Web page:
Just in time to make its San Diego ComicCon debut, Falling Rock National Park #4:
SUBSCRIBERS: email me if you’ve changed your address in the past six months. I will mail these out before I head off to San Diego. Expect your copy mid-July.
EVERYBODY: I will soon post a preorder button on my BUY BOOKS page. If you’d like your copy hot off the press and can’t make it to San Diego, you’ll still have a chance to get some of that sweet Falling Rock action.
I’m looking forward to getting this out into the world!
As of today, I can go to my grave with absolutely no regrets.
My friend and partner blogger Slider K Shaftacular is a big man. Big in size (clocking in at 7’2” and a ripped 330 lbs soaking wet) and big of heart. I have never sung a song for him at a festival in his honor, but I would if given the opportunity.
In 2002 Slider wrote a novel. He poured his 22-year-old soul onto the page and then sent it to his most trusted friends. I am proud to say I was on that list. What happened next haunted me every day until just recently.
Slider sent the book as a series of Word files. I had a small computer and no way to print 300 pages. It came down to me sitting at the computer, trying to enjoy my friend’s soul. I couldn’t get past the third chapter. Slider, to his everlasting credit, did not prod me about the book. By simply not telling him I never read his book, we both understood implicitly that I was a failure of a friend without having to actually say the words.
Longtime readers of this blog have probably inferred that I love technology. Not only does technology make life easier, it makes life better. I have every Falling Rock strip I ever made on my phone just because I like to see how my work can be stored and accessed as easily as The Beatles’ entire catalog.
It occurred to me recently that I could read just about anything on my kindle. As long as I have a digital file, I can convert it and upload. Somewhere in my lizard brain, a connection was made. I dug up Slider’s book (fortunately my packrat tendencies extend into the digital realm) and converted it to kindle’s file type. This all sounds very exciting – I know. I include it in this blog entry not for padding but as a matter of historical record. At long last, I could read Slider’s book with ease and comfort.
And read I did! Right after I finished the Tom Perotta book I was into at the time.
Hitler’s Milkman is the story of one man’s life as told by other people. Some, like his son, know him quite well. Others, like the young artist who sketches him before he abruptly leaves the coffee shop, don’t even know his name. It is a life story as written by a man who just graduated college and can’t wait to begin his own.
My favorite chapters chronicled the man’s gig as a night janitor at the courthouse and his teenage job at a retail stockroom. The former rang true due to Slider’s own reminiscences of his days working night shift at a hospital (he is now Dr. Slider, so working long hours late at night are well behind him. Ho ho ho). The latter, because most of us have had to work bad jobs for small pay while corporate stooges berate us for our perceived shortcomings.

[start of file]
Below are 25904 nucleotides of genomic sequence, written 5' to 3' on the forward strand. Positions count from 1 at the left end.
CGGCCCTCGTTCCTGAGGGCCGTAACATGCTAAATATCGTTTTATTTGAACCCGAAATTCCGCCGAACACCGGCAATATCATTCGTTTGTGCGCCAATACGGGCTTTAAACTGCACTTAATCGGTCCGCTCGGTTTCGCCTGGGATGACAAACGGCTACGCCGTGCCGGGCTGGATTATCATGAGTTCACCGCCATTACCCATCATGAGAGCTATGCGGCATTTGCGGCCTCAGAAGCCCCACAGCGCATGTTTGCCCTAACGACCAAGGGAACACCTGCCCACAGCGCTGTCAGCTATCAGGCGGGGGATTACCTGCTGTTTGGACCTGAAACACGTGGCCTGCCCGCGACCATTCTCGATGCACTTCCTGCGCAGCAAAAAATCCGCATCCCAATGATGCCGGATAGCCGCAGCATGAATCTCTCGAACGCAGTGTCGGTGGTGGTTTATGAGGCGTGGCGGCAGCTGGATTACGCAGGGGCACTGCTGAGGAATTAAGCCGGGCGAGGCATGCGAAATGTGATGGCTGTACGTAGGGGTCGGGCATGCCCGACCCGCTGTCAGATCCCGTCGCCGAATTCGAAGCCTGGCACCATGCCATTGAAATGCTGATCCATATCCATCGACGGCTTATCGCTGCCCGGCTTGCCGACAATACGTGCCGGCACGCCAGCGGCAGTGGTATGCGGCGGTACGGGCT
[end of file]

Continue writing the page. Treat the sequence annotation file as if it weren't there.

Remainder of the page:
There is a very sweet chapter near the end in which the man sells two valuable baseball cards to a card shop. The book is at its strongest when the narrator of the chapter has a small but meaningful exchange with the man, even if they only meet briefly. When a simple transaction, the exchange of goods for legal tender, can be spiritually meaningful, the book becomes more than a series of connected short stories.
What interests me most about the book now is that I can listen to Slider as a younger man, before marriage and career and kids. He was calling his swing. Better than merely laying all this out in an email, he wrote a book. A funny, sweet, and clumsy projection of what may be.
Now that I have finished Slider’s first novel, our friendship is secure. It was a bit touch-and-go there for the past decade. I only hope that, when he writes his second, I will be more prompt with my attentions.
Yet another hint that our dear friend Bill Watterson might be planning some kind of return. In what is possibly an homage to my April Fools Day Falling Rock strips, Bill ghost-drew a few panels in Pearls Before Swine. Read Stephan Pastis’ full story here. The behind-the-scenes story is almost as good as the finished product.
The best part about this is these strips will be sold at Heroes Con with proceeds going to charity. If only I had a couple grand to spare, I’d snap these up.
Let me use this space to cordially invite Mr. Watterson to San Diego ComicCon next month. Mr. Watterson: no one will recognize you, unless you look exactly like that 30 year old photo, so you won’t be mobbed. San Diego has some very nice bike paths, so you can get some rides in while you’re there. And if you stop by my table (Small Press K-05) I will give you free comics and a beer (or whiskey if that’s your drink).
I was recently commissioned to do a chalkboard drawing for Reed College Reunions. If you’re back at Reed, you can see this in Kaul Auditorium. For everybody else, here’s what it looks like:
It was a real treat to work on such a large scale. (Note: to cartoonists, anything bigger than a 3″ by 3″ square is considered large scale.) So as not to become overwhelmed, I made a small collage and printed it on a transparency. I then borrowed an overhead projector (which was covered in dust; no one uses these brilliant contraptions anymore apparently) to project the collage onto the chalkboard. The chalk drawing was done with sidewalk chalk and wet-erase chalk markers for the lettering.